Merlier is the top performer so far this season for Soudal-QuickStep with half of his 20 starts resulting in top 10s. Six times he has topped the field as the winner, including a week ago at Danilith Nokere Koerse where he won for a third consecutive year. He finished just off Jasper Philipsen’s wheel for second place at Classic Brugge-De Panne and after the race said, “I feel that I could have won. The hunger for victories remains big”.

Now in his 15th season as a professional cyclist, Merlier has only finished in the top 10 at Wevelgem once in four tries. But he’s had one of the fastest starts in his career and the former Belgian road champion, who also excels in cyclocross, won’t find the off-road sections and cobbles a distraction to disrupt his focus to satisfy his hunger for a win.

Charlotte Kool (Team dsm-firmenich-PostNL)

Charlotte Kool will undoubtedly be her team’s main focus at Gent-Wevelgem, supported by a powerful revamped lead-out train that includes Franziska Koch, Pfeiffer Georgi, and Rachele Barbieri, who are all on the roster for the one-day race.

Georgi is a versatile rider who could very well instigate a winning breakaway, as she did at last year’s Classic Brugge-De Panne. If that option doesn’t work out, however, the team can count on her to be a major factor within the lead-out.

Kool wasn’t able to start her season when planned due to illness, but she has shown promising form in the earlier spring one-day races at Omloop van het Hageland, Le Samyn and Ronde van Drenthe. On top of that, her second place at Brugge-De Panne on Thursday clearly stung so the motivation is bound to be high to shift it up a step.

Mads Pedersen (Lidl-Trek)

Mads Pedersen (Lidl-Trek), the 2020 Gent-Wevelgem winner, returns to try and reclaim another prestigious spring Classic victory in Belgium. While he admits the proverbial carrot-and-stick for his career is a Monument win, another title at Gent-Wevelgem would serve him well. 

In the four years since Pedersen won the fall edition of Gent-Wevelgem, he has finished in the top 10 twice. In 2021 he won Kuurne-Brussel-Kuurne and then finished second at Bredene Koksijde Classic, but his spring stalled before a defence of the Gent-Wevelgem title after a positive coronavirus test put him in quarantine for seven days.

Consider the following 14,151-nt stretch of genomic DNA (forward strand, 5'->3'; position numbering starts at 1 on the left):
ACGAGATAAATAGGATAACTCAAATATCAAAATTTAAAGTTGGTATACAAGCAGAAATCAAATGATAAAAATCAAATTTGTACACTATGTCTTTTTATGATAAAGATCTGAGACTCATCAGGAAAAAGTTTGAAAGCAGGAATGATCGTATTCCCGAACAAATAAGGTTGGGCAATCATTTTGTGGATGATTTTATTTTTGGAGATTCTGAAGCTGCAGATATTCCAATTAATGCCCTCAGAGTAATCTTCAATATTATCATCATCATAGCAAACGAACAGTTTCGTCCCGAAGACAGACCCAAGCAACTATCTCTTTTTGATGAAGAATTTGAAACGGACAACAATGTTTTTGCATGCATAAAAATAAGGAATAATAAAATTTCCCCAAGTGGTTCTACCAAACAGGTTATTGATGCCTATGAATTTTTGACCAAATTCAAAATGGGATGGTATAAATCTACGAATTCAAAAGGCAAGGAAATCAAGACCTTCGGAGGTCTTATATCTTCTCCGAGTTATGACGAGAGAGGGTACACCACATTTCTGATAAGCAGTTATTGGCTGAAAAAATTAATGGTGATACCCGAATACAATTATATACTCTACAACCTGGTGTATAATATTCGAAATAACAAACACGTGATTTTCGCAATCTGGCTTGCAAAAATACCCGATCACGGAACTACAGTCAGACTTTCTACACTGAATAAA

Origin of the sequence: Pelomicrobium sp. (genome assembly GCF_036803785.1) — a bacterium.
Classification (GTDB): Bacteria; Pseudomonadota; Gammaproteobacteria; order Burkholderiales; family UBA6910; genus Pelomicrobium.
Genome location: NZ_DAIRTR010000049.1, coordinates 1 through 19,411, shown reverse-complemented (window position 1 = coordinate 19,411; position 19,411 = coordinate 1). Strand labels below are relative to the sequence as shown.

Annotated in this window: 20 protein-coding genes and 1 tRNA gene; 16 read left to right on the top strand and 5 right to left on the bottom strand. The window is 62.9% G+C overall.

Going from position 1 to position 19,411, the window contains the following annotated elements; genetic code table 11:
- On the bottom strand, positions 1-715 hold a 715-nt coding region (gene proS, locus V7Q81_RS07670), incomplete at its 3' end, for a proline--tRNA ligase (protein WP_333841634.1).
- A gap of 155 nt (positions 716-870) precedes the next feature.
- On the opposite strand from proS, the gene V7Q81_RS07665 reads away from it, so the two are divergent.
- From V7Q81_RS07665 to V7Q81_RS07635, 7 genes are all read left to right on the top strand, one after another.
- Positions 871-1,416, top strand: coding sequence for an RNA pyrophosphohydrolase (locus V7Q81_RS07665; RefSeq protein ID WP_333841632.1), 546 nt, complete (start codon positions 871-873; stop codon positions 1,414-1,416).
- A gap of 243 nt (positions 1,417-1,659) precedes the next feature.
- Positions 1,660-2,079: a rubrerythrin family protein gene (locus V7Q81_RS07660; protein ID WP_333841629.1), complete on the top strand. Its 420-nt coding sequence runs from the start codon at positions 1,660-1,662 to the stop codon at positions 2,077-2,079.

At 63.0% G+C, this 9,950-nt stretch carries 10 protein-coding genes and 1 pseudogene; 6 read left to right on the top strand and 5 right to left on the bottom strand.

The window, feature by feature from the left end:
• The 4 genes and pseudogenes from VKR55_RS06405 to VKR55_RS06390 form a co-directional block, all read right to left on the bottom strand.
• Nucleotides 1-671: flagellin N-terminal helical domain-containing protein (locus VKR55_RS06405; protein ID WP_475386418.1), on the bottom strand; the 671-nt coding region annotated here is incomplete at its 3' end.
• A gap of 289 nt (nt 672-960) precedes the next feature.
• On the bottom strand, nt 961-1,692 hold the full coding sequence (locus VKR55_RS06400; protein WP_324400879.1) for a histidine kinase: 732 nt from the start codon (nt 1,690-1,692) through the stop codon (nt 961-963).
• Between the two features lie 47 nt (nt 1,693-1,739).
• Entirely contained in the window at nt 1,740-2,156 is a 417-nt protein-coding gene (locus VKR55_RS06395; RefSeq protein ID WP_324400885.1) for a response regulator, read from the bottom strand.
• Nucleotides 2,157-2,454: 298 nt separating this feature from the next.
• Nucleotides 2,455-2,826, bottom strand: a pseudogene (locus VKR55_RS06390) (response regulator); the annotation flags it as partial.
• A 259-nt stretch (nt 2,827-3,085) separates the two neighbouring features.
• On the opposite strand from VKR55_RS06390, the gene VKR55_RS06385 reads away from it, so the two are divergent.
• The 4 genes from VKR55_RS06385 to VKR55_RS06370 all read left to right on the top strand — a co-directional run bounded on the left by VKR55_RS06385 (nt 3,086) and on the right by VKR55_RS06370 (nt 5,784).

After three stage podiums and the overall title at Etoile de Bessèges to start 2024, the Dane then dominated the Tour de Provence by winning three days of racing and taking the GC. He earned two more podiums at Paris-Nice, and showed his versatility at Milan-San Remo when he made the 12-rider lead group and narrowly missed the podium by one spot, Tadej Pogačar overtaking him at the line and Pedersen settling for fourth.

Proof of Pedersen’s big finish in long, arduous one-day races are the rainbow stripes that remain on his jersey collar and sleeves to signify his 2019 Road World Championships title. Expect Pedersen to be part of the mix in any front group on the Vanackerestraat.

Elisa Balsamo (Lidl-Trek)

Elisa Balsamo is arguably the outright favourite for a win at Gent-Wevelgem, given her early-season victories at Setmana Valenciana, Trofeo Alfredo Binda and then Brugge-De Panne, while she also finished second at Ronde van Drenthe.

Balsamo is also lining up with one of the strongest teams with support from the likes of Lizzie Deignan, Elisa Longo Borghini, Lucinda Brand, Shirin van Anrooij and Ellen van Dijk. 

Any one of these riders could win Gent-Wevelgem, but if it comes down to a bunch sprint, the team will clearly work for Balsamo.

Michael Matthews (Jayco AlUla)

An incredibly strong, one-day rider, Michael Matthews brings top form into the heart of spring Classics season, having narrowly missed the win at Milan-San Remo in a head-to-head sprint against Jasper Philipsen last week. It was a third podium at the Italian Monument for the Australian and the sixth top-10 finish.

He was fifth in his last appearance at Gent-Wevelgem in 2021, a year with a similar buildup with Milan-San Remo and E3 Saxo Classic. Though Classics wins have been evasive, Matthews scored a victory at GP Castellón in January. This Belgian course suits his strength on punchy climbs and the resilience to reserve resources for a fast finish.

The Australian is set to have a breakout ride at a major spring Classic at some point and his Milan-San Remo performance was an indication he is on track.

Honourable mentions

  • Ruby Roseman-Gannon (Liv AlUla Jayco)
  • Tamara Dronova-Balabolina (Roland)
  • Thalita de Jong (Lotto Dstny Ladies)
  • Chiara Consonni (UAE Team ADQ)
  • Chloe Dygert (Canyon-SRAM)
  • Arnaud De Lie (Lotto Dstny)
  • Matej Mohorič (Bahrain-Victorious)
  • Arnaud Démare (Arkéa-B&B Hotels)
  • Matteo Trentin (Tudor Pro Cycling Team)
  • Mark Cavendish (Astana Qazaqstan)
SOURCE: CyclingNews   (go to source)
AUTHOR: kirsten.frattini@futurenet.com
All copyrights for this article, including images, are reserved to the original source and/or creator(s).
Back To Top